Well, it's been four years now since I moved away from Kona, thought I'd check in. This is probably a dead blog by now, if there are any past readers seeing this post... HELLO again.
The obvious first question those who know me from before is "have you been diving?" Sadly no. I thought about it early on but was frankly afraid to do cold water. When I moved to Kona it was January and the water temp was 73 degrees, I didn't even need a wetsuit in those days. Once you start diving more often you start getting acclimated, and by the time I moved on I was getting cold on the second dive in 80 degree water wearing a 5 mil suit. The last couple night dives I did I was wearing the 5 mil suit with a 3 mil shorty over the top and the water was still in the high 70s. I had become a warm water weenie and was kind of chicken. The thought of 45-53 degree water has been enough to keep me saying "maybe next year" for the first couple of years. Since then, life has kinda got in the way. I need to change that.
I do miss the diving, and I miss the ability to head out and be snorkeling or swimming at the Place of Refuge in a few minute's time from where I used to live. The first couple of winters here in Oregon were tough... when we got here it was 20 degrees and didn't get over 32 or so for a week and a half, kinda rare in Corvallis to have that long of a cold stretch. I've gradually acclimated though.
So I did manage to bring back something with me from Hawaii that I wish I had not... skin cancer. When we lived there I had a spot on my chest that I had the doctor remove, he said it was probably nothing but if it grew back get on it right away and have it biopsied. A couple years after we got back I was looking for the spot and couldn't even barely make out the scar, then a couple months later it reappeared and grew fast. Went to the doctor and they thought it likely nothing but sent me to a dermatologist. She looked at it and said it looked to be a basal cell carcinoma, nothing to really worry about in the long run but that I'd want to get rid of it before it got big and ugly and weepy, so she sliced if off and sent it off for biopsy. The call a week later was one of those "Mr. Frisbie, I wish I had good news for you but I don't" calls. Turned out it was melanoma, which is pretty likely fatal if you don't get at it on time. So, it was off to surgery and they removed about a 5 inch by .75 inch puck of meat off my chest and pulled the skin back over. It left me with a nifty question mark shaped scar, I should probably get a tattoo of a sheepherder holding it (shaped like a cane as well). They got everything and and pulled the sentinel lymph node and it was clean, so I am hopefully essentially cured thank goodness. I do get to get really familiar with a dermatologist for the rest of my life. I'll be going in every 6 months for a few years then annually after 5 of being clear. I did also come up with some spots of the basal cell and squamous cell carcinomas as well, a little minor "surgery" and some freezing has done a good job of taking care of that.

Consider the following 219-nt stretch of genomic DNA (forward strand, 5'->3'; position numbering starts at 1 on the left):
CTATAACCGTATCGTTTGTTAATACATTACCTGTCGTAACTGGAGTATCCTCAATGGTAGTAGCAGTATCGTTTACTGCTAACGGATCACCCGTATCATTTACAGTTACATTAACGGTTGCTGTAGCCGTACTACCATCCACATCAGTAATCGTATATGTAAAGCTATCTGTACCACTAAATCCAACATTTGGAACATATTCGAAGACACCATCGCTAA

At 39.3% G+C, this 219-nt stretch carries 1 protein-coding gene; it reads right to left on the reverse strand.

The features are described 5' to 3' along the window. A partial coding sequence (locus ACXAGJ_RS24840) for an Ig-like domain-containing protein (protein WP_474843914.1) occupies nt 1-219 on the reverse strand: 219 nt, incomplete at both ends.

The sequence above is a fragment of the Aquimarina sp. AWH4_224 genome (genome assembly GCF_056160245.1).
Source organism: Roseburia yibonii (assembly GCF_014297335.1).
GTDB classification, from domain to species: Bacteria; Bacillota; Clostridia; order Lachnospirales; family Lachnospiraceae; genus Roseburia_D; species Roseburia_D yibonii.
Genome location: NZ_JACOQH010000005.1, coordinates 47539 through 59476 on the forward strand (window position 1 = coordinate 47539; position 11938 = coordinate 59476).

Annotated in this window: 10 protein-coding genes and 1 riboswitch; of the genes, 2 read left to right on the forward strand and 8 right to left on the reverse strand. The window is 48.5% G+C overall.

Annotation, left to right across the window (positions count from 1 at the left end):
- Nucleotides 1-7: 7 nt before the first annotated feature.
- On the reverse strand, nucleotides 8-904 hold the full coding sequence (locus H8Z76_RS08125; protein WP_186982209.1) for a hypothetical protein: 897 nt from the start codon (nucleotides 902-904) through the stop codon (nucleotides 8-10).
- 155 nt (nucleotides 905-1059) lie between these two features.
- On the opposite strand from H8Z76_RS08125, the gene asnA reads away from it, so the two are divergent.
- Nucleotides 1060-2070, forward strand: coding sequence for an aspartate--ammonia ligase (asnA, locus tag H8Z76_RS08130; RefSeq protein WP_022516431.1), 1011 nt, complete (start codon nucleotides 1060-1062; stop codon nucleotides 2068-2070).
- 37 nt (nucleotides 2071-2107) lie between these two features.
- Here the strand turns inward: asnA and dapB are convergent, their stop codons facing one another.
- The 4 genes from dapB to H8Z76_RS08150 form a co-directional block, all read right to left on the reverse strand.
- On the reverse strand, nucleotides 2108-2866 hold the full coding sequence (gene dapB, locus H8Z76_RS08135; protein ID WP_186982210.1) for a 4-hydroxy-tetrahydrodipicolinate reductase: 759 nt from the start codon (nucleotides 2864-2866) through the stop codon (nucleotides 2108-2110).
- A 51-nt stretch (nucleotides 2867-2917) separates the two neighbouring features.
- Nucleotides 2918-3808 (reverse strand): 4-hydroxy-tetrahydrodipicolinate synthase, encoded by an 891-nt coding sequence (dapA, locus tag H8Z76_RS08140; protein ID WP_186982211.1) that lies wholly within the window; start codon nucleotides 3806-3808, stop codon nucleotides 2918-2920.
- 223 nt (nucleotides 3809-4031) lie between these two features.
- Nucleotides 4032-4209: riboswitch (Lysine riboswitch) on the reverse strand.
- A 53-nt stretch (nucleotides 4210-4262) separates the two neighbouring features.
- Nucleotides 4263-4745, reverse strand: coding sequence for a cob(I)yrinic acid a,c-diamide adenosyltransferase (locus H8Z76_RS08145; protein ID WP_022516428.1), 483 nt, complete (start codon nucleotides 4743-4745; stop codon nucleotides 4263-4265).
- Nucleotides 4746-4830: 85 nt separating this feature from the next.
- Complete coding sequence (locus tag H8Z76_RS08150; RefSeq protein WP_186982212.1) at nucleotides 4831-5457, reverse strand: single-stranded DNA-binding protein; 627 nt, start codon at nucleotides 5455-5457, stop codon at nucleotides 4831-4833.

I expect the melanoma was a result of repeated exposure to sun and sun burns growing up. They say 4-5 sunburns can double your likelihood of coming down with it later in life, I've had dozens of sunburns over the years, well before moving to the tropics. It wouldn't surprise me if the other two types of cancer were at least influenced by all the sun I got on the boat and my penchant for ignoring sun protection. Nowadays I'm doing the sun block and sun clothes any time I'm out in the sun. Here's a shot of me in full sun gear on a recent day of hiking.. whenever I look at that hat all I can think of is the van in "Dumb and Dumber". I didn't care for them before, but I now am a firm believer in wearing rash guards if I think about swimming. I feel I should mention this because skin cancer is pretty easy to think "it won't happen to me" and a worry for a lot of my friends, both here and in Hawaii, who catch a lot of sun. For those of you with kids, you might want to be proactive about having them wear sun protection as they grow up. If you have a mole that grows, or long term scaly spots on your face or lips you might want to have it looked at, and biopsied if there is ANY question at all about what it is. My melanoma was not anything like the textbook pictures you see, black and highly irregular and such, just a fast growing mole.
Well, that's it for now. I finally figured out how to get at this thing, had to remember some old passwords and such and get things changed a bit. I do plan to start diving again... maybe this year... ha, ha... Pat and I really want to do a dive trip before we completely forget how.